Sunday, 24 August 2014

Comment On Chris Wang's "Thinking Taiwan" Article: "Forgotten Souls: Where Are Taiwanese Soldiers In History?"

I woke up too late today to go to Hsinchu (too tired), so I've been pottering around the house doing chores and catching up on my reading. Here is my comment on Chris Wang's currently headlining feature article..


I would be somewhat skeptical of the claim that Taiwanese school children mistakenly believe that Taiwan was bombed by Japanese rather than Allied forces if that claim hadn't been qualified as referring to "some" of them*. After all perhaps no other historical event is as well documented and widely published as world war two. The widespread availability of popular history books and television documentaries and the absence of government censorship on this subject should ensure that generally accurate information is available to those who wish to have it. Moreover, although the specific details about how many Taiwanese soldiers fought and died, where, when and for whom may not be present in school textbooks, the simple fact that Taiwan was a Japanese colony during the war easily facilitates the inference that large numbers of Taiwanese soldiers fought for the Japanese and large numbers of them were killed, captured or went "missing". So again, it is not as if the absence of this information from school textbooks means that it is absent and entirely unavailable to Taiwanese school children (or anyone else). Those who wish to have this information need only look for it and may obtain it for free or for a relatively trivial price.

It seems to me that the author's sense of outrage, largely directed at the government, is only partially justified. Yes, the government attempts to indoctrinate schoolchildren through the national curriculum and through political vetting of (especially, but by no means exclusively) history textbooks, and yes this is to be rightly lamented. However, the idea that this should be corrected by re-vetting the history textbooks and forcing all schoolchildren to learn a history of world war two that includes some focus on Taiwanese nationals is not something I would wish upon Taiwanese children. It's not that the veterans do not deserve recognition and some form of compensation for the unjust suffering they endured, it's that it involves the presupposition that children are the property of the State and must be educated in particular subjects against their will and irrespective of their own valuations and those of their parents. There are many children, particularly girls for instance, who lack any interest in history and especially military history and will not be more receptive to it the harder you try to ram it down their necks. Why should these children have their time and energy - the only life they will ever have - wasted by compelled attention to something in which they have no interest?

And it is not as if all or even the most important injustices of the history textbooks are the exclusive outrage of political and military affairs. The market for textbooks is rigged by the political selection of a national curriculum, and consequently Taiwanese students (like students in other countries) have little to no exposure to the history of commerce, the history of materials sciences and the history of finance. Yet all three subjects - commerce, materials sciences and finance - are arguably (and I would say clearly) far more relevant to students' future job prospects and broader participation in society. Yet in almost every country with a politically controlled national curriculum, these subjects tend to be comparatively neglected if not omitted entirely. How many Taiwense schoolchildren, for instance, are aware of Taiwan's importance via the camphor trade for the development of the world's first plastic (celluloid) and the consequent development of film-based photography, the increasing use of celluloid for household products such as combs and toothbrushes and the eventual end of the Belgian trade in African ivory? I would wager that number is very small. Yet that is no reason to ram it down their necks against their will.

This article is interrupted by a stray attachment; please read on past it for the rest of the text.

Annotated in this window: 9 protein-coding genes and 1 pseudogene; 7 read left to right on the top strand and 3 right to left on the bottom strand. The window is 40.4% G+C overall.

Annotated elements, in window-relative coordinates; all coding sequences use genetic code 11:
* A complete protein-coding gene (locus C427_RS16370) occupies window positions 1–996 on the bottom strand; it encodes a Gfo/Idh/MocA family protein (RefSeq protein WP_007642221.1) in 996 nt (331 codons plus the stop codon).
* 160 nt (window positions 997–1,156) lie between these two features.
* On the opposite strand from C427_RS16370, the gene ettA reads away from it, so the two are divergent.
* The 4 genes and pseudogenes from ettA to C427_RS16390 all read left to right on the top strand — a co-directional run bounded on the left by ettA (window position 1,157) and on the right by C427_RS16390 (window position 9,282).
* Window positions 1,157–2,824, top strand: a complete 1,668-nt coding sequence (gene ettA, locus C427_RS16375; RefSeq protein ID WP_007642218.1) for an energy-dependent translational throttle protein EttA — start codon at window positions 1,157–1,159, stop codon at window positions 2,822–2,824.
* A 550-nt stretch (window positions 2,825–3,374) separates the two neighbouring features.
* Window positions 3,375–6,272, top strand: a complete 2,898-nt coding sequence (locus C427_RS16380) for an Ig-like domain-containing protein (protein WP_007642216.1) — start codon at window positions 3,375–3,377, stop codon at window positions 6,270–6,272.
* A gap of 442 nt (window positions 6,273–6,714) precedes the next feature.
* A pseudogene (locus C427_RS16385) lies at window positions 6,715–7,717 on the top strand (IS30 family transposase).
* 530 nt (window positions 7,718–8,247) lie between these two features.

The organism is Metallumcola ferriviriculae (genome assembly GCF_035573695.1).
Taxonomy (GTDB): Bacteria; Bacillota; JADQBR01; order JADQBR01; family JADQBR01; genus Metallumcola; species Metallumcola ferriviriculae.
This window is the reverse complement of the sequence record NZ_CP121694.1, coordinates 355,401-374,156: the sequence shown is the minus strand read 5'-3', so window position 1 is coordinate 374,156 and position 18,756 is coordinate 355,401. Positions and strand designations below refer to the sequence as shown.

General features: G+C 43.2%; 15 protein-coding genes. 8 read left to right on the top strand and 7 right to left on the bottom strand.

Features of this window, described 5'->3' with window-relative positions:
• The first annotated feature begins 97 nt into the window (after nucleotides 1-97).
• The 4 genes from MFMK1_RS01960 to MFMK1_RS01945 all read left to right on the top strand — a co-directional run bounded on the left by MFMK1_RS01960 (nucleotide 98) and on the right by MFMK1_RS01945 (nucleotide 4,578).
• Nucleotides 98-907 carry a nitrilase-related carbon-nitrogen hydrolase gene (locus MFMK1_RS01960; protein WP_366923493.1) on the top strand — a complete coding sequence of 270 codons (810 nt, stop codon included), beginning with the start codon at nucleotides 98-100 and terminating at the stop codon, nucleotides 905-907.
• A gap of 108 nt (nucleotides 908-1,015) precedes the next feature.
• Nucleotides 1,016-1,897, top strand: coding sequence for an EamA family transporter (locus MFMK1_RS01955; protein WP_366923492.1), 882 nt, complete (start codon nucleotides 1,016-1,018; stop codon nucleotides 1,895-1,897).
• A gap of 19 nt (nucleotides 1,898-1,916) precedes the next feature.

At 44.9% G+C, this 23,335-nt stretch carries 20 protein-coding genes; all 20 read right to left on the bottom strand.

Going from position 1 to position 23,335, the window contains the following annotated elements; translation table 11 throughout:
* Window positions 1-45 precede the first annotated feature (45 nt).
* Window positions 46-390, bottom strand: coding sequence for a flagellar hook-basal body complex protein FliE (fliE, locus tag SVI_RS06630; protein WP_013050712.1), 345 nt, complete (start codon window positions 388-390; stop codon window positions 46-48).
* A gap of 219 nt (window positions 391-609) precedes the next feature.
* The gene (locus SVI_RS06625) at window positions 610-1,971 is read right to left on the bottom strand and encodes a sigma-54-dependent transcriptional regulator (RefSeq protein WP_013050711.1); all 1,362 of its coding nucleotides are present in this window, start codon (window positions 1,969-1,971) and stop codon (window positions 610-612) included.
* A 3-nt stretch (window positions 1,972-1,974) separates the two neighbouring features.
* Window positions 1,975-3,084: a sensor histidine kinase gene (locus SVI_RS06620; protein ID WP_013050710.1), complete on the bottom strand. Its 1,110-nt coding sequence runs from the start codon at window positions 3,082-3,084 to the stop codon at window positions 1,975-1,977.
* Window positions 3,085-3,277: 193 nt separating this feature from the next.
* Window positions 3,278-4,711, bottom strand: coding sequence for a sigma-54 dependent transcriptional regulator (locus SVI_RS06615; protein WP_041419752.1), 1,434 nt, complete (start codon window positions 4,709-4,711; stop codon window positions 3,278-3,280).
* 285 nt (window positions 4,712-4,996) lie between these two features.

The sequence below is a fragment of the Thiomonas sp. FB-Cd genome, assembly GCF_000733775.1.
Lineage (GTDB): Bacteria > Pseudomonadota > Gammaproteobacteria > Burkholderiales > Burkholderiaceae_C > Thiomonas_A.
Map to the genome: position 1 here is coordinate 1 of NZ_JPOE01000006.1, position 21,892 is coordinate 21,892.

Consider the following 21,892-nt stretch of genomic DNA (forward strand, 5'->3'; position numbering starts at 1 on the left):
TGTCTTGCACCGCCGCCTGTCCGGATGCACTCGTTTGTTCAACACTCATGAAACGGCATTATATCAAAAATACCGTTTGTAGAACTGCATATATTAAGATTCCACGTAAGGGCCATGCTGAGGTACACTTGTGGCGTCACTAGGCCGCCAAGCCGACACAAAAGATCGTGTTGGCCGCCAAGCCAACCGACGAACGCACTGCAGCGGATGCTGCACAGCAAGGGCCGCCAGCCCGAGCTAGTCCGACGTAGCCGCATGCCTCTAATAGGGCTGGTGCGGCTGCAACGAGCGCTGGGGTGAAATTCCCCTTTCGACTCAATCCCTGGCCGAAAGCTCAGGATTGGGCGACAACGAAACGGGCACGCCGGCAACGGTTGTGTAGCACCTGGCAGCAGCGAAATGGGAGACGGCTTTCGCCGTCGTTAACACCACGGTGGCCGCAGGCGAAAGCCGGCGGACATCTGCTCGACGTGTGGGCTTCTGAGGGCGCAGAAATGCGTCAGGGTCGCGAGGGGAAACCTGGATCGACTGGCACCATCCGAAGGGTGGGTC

If it is to be argued that there are problematic gaps in the content of what is taught through the national curriculum, then it must be accepted that other people will claim there are still other gaps. You cannot devise a single national curriculum that will satisfy all those who have various competing complaints for the simple reason that classroom time is a limited resource. This is one reason for abolishing the national curriculum and allowing parents and - crucially in my view - the children themselves to have greater control over how they spend their educational time and how. I was fortunate enough to have established good reading habits by the age of six or seven years old, and those habits were established at home not at school.

In sum, it seems to me that beside the injustice of soldiers being forgotten is the forgotten injustice of children being denied the chance to learn to make their own choices and develop their own interests under parental guidance. Whilst we may be able to estimate the number of soldiers who lost their lives or who were captured or mistreated in various ways because these things occured in the past, there can be no such estimates for the number of lives slanted, businesses never started, scientific achievements never reached due to the strangling effects of compulsory education because these things always belong to the future. Past injustices can never be truly righted, none of us can ever go back. The human will can only act from the present into the future, and no more can be asked of it than that.

*Of course, there will always be those who lack any interest in history and consequently are unaware of historical events, but that can hardly be blamed on textbook authors.


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